A Power Play in Medical Education

(Credit: Unsplash)

This article was exclusively written for The European Sting by Ms. Maria Clara Marinho de Novaes, a fourth- year medical student from Escola Bahiana de Medicina e Saúde Pública, Salvador-BA, Brazil. She is affiliated to the International Federation of Medical Students Associations (IFMSA), cordial partner of The Sting. The opinions expressed in this piece belong strictly to the writers and do not necessarily reflect IFMSA’s view on the topic, nor The European Sting’s one.

Paulo Freire, Brazilian educator, and philosopher, in your most famous book, Pedagogy of the oppressed, discussed how primary and secondary education are organized to reproduce the system of domination and submission already existing. As a consequence, for him, at that moment, education’s only purpose was to maintain reality as it was, without transformations.Unfortunately, Freire, without even knowing it, described the structure of Medical Education. Since Medical School, students live in a hierarchy system that turns them into passive learners, letting them become more vulnerable to humiliation and abuse. The reflection of this dynamic is the fact that anxiety, depression, burnout, and even suicide ideation are very common among medical students. For a long time, this was the only reality medical graduates knew.Many factors contributed to changing this perspective. One of them is the growth of medical students’ organizations, such as IFMSA, which has allowed students to reflect on their education and empower them to be part of modifications in the system. A great example of that is the fact that some medical students in Brazil, in order to attend better the LGBTQIAP+ community, fought, in their own medical schools, to have classes about LGBTQIAP+ health and also clinics to attend their particular needs. This process, not only turn medical graduates into protagonists of their own education, but also stimulates them to develop leadership, advocacy, and non-violent communication, skills that are essential while working as a health professional.Another breach of medical students being part of the medical education system is the active learning methodologies. These methods are very popular in medical schools and they’re known for letting the graduate be the center of their own learning by stimulating them to think, discuss, investigate, and create. The most known active methodologies are Problem-based Learning (PBL) and Team-based Learning (TBL). However, there are some topics that, unfortunately, medical students’ participation hasn’t reached yet, such as annual raises in medical tuition. This is a big issue between medical schools and their graduate students and, unfortunately, is one that keeps many students far away from their dream of being health professionals.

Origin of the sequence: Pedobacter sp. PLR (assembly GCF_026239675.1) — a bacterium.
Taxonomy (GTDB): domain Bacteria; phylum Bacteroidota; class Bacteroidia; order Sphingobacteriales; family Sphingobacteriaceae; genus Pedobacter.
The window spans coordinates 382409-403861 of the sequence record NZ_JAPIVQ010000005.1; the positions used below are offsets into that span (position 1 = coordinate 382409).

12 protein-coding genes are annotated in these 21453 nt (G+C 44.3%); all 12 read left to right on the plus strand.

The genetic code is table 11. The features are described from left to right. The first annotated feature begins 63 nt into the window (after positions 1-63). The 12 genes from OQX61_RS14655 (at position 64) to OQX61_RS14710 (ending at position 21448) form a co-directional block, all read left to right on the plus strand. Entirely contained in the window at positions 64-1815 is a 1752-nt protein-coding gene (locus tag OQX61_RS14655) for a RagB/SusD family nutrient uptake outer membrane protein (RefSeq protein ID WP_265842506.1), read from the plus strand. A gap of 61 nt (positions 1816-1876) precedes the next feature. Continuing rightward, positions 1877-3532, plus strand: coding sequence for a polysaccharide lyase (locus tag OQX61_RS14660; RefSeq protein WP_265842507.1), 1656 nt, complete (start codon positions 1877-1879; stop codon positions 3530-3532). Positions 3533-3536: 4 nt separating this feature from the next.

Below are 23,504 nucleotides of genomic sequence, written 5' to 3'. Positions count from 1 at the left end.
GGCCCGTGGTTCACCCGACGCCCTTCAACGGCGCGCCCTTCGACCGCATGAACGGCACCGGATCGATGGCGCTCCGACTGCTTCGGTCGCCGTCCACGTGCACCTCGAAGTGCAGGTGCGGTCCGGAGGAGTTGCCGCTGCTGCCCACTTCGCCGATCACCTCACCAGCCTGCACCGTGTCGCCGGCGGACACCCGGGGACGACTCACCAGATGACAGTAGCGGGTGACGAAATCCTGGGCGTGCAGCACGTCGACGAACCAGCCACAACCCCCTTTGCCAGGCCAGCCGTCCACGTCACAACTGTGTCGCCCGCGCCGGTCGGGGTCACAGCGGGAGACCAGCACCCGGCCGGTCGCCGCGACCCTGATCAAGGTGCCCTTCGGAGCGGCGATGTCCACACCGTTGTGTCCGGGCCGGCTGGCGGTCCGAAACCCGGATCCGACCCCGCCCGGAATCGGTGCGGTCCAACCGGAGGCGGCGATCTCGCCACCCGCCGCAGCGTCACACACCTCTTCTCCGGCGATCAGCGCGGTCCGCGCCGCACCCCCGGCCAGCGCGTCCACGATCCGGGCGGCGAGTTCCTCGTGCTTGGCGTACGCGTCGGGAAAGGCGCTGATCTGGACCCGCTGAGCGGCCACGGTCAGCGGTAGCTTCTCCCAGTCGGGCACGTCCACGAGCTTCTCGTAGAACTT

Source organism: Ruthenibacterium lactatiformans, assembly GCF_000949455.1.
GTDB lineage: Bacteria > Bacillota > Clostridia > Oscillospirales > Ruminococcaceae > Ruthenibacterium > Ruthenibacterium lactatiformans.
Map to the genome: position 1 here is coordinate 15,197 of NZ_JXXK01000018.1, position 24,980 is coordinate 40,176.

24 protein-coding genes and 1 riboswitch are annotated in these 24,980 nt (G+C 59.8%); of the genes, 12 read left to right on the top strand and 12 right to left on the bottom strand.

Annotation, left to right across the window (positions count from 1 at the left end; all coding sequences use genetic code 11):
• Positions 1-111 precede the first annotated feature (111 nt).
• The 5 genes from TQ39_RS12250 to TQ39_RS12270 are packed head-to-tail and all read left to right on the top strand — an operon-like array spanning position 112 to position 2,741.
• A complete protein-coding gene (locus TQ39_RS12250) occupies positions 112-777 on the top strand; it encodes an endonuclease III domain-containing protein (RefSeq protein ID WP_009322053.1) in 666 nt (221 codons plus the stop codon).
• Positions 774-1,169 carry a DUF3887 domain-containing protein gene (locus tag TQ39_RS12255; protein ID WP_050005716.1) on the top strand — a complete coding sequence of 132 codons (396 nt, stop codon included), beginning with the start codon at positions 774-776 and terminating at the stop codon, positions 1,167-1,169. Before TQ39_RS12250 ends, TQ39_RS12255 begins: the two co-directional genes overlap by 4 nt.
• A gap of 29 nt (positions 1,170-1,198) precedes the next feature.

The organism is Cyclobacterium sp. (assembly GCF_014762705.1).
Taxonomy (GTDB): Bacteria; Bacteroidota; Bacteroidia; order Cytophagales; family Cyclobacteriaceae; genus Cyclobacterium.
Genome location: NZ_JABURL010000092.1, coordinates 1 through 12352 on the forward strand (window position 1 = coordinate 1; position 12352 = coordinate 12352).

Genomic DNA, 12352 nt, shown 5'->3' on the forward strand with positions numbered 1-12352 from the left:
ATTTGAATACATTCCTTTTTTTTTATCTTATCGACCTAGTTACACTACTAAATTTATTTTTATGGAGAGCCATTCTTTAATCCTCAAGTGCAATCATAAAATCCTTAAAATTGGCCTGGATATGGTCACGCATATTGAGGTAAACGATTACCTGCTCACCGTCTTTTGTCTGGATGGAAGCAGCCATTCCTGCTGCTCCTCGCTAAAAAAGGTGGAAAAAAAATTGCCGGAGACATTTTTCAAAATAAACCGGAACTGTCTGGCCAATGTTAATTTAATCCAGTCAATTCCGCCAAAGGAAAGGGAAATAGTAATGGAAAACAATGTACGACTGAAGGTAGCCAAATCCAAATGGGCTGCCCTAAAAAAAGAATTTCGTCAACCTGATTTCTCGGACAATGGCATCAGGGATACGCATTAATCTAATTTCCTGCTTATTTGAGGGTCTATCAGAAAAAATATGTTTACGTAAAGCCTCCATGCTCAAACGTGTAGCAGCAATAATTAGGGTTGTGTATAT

In conclusion, medical students have reached a great level of participation in the medical education system, which allows them to improve their education and learning. But, in order to advance in bigger debates, such as medical tuition, students should coordinate themselves around medical students’ organizations in order to get more power of bargain. That way, medical graduates can prevent the return of the structure once described by Freire.

About the author

Maria Clara Marinho de Novaes is a fourth- year medical student from Escola Bahiana de Medicina e Saúde Pública, Salvador-BA, Brazil. Affiliate member to the International Federation of Medical Students Associations (IFMSA).

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